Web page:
Melanie’s Candles in the Wind was the first vinyl record we ever purchased. What was your first vinyl record??
Originally posted on Cashbox Music Reviews:
Melanie has a brand new label to go with her “Brand New Key.” The tale of the intrepid roller skater, which also happens to be the artist’s new chart single is only one part of the lovingly designed quilt of songs which is this album. Like the last Rod Stewart album, this album has its little one minute type surprises, “Tell Me Why” and “Ring Around The Moon,” which pop up unexpectedly and the tunes which Melanie has wrapped around them. Particularly the assertive “Steppin,’” the wistful “Little Bit Of Me,” and the spirited “Ring The Living Bell” are among her very best works. Many will want to gather this album.
Originally posted on lead.learn.live.:
Viktoria Yurievna Mullova, 53, is a Russian violinist. She is best known for her performances and recordings of a number of violin concerti, compositions by J.S. Bach, and her innovative interpretations of popular and jazz compositions by Miles Davis, Duke Ellington, The Beatles, and others. She won various prestigious violin competitions (first prize at the 1980 International Jean Sibelius Violin Competition in Helsinki and the Gold Medal at the International Tchaikovsky Competition in 1982). During a tour of Finland in 1983, Mullova and her lover, defected to the West. She currently resides in London. (Source: Wiki)
Sometimes I think the whole dilemma with our lives as artists is that at one time, before we tried or found ourselves compelled by economics to build a living with it, we reveled in it. Whether we played or sang or booked, or managed, at some point, our art was a compendium of absolute love. A collection of passion and inspiration. Then, piece by piece, as we committed more and more of our time and energy and selves to it, art chose to strangle us ever so slowly. Eventually a lot of us found ourselves tied to the metaphorical train tracks of art as a living, being pummeled and pulled apart. Lives fell apart, addictions appeared. Normal -once so offending to us- looked strangely like something we might like to try. And then we found, to our utter surprise and sadness, that no heroic cowboy on a horse was ever going to release us from our artistic bonds. And we remain tied down, year after year, when what we’d really like to do is ride off into the sunset to a place of hope and warmth and conviviality.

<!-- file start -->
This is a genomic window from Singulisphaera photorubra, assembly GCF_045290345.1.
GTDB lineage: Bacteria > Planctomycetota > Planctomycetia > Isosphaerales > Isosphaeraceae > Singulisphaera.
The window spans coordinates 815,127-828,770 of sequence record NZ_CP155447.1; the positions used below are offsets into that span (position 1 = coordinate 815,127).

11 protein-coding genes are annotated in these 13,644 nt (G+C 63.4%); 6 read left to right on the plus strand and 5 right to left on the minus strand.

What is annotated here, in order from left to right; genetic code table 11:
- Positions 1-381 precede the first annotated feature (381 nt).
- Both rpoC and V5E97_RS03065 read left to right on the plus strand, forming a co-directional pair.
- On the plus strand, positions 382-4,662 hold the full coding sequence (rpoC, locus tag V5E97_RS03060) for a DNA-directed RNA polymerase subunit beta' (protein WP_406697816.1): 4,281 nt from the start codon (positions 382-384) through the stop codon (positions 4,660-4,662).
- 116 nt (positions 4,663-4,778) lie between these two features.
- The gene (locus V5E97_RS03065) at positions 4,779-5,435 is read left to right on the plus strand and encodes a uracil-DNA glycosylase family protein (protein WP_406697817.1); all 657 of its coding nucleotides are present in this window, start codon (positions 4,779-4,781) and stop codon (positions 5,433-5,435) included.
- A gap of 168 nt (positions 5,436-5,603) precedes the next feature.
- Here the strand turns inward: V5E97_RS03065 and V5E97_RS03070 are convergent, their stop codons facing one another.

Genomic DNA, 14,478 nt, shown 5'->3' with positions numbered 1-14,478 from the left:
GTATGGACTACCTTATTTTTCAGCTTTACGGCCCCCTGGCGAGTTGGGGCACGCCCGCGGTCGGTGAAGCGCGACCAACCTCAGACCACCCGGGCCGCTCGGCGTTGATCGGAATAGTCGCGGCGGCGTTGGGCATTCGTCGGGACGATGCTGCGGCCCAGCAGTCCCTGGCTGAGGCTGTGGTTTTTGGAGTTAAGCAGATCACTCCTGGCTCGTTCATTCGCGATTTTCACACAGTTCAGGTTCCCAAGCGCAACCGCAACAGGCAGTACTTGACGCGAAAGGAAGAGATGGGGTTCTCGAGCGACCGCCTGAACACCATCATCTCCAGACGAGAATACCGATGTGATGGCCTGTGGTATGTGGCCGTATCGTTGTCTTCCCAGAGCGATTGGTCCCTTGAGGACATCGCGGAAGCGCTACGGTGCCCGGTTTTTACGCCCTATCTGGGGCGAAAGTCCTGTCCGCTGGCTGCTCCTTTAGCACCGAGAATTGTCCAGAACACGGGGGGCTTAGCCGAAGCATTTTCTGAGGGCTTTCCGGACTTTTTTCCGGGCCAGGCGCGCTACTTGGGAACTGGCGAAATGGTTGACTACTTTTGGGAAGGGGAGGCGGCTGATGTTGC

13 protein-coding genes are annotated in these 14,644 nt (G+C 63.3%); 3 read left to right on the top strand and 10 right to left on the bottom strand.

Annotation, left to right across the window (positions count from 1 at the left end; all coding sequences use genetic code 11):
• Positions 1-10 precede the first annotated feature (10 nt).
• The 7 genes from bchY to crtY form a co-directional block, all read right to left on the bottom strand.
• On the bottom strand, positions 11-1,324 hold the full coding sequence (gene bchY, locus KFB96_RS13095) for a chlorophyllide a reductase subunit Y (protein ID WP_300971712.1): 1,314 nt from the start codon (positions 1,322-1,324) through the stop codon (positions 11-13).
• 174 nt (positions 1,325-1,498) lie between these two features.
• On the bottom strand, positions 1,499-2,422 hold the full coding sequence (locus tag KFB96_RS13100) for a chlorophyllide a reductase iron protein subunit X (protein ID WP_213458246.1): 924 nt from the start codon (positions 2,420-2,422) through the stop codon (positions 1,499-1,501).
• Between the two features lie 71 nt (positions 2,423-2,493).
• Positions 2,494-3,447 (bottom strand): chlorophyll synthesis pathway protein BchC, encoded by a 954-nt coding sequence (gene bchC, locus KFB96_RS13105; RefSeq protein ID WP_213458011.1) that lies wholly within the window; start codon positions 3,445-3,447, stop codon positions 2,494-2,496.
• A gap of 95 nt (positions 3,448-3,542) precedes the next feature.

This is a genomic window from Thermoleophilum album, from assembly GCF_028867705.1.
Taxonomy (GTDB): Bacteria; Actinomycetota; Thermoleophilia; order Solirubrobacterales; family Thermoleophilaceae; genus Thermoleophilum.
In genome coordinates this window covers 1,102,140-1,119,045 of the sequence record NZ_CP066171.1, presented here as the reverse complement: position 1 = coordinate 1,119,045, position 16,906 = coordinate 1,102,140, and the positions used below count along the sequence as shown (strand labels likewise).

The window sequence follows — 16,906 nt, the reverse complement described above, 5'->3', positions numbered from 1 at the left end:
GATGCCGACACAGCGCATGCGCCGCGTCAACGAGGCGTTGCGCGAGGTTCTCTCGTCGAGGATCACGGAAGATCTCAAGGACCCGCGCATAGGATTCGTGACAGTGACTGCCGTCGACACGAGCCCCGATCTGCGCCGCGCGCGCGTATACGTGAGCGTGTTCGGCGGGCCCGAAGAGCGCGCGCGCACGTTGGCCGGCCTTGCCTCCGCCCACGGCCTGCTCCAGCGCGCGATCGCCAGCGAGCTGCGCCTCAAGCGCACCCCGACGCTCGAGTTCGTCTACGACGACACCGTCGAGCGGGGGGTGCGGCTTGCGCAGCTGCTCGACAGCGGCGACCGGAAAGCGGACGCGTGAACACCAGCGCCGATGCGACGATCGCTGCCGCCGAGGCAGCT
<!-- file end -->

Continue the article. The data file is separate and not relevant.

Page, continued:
But yet, we cannot stop. We create. It is what we do. No matter what form that creation takes: cooking, painting, singing, playing, dancing, drawing, writing,- we, as artists, are compelled to do our utmost to make the world a more palatable, beautiful place for those who don’t practice art as a part of daily life. Through the artist, humans understand they are not alone with their demons and desires. Through the artist, humans are touched at a level that stirs the cells and sweetens the soul. Art, for those of us who make it, is full of raw emotion. We struggle, in so many ways, to harness our creativity and make it presentable and good and true. And if we’re in tune with our souls, and only then, we rise to a level that exceeds mere existence. We connect with spirit, we commune unfettered with God and become wholly the consummate, soul-filled human beings we were meant to be.
The difference between a music FAN and someone who is attending your show for the party….
Originally posted on Melody Music Studios:
*There’s a difference between music fans and people who just want to party and have fun. You’ll encounter both at shows. Learn to deal with each group in effective ways. Knowing the difference between partiers and fans works wonders for your attitude.
As performers, we seek validation through our art. Accept that different performance situations will yield different sorts of audiences and, very often, a mixture of fans, family, friends and partiers. There will be those who come to actually listen to the band, buy cds and think of your performance as an actual event. There will also be those at shows who are there at the behest of a girlfriend, boyfriend or friend and you, my dear musician, will be background music. This scenario becomes particularly difficult if the band is a listening ensemble. Girls giggling and guys yelling over drinks as you’re pouring your heart out on stage can be hard to overlook. This situation can become very contentios (as I’ve been unlucky enough to witness as a performer and a fan) as the band and the listening crowd compete with the gigglers and yellers for airwaves.
It’s best to keep the mood light and positive in response to this situation. Invite your listeners and fans a little closer. Encourage them to stand at the stage if they wish. Create an intimate environment between you and your true fans. Often partiers are discouraged at this sort of dynamic and choose to leave for another, louder place to hang out. I’ve also seen these same people develop a sixth sense for the band – often coming up at set break to say how much they’re enjoying the music.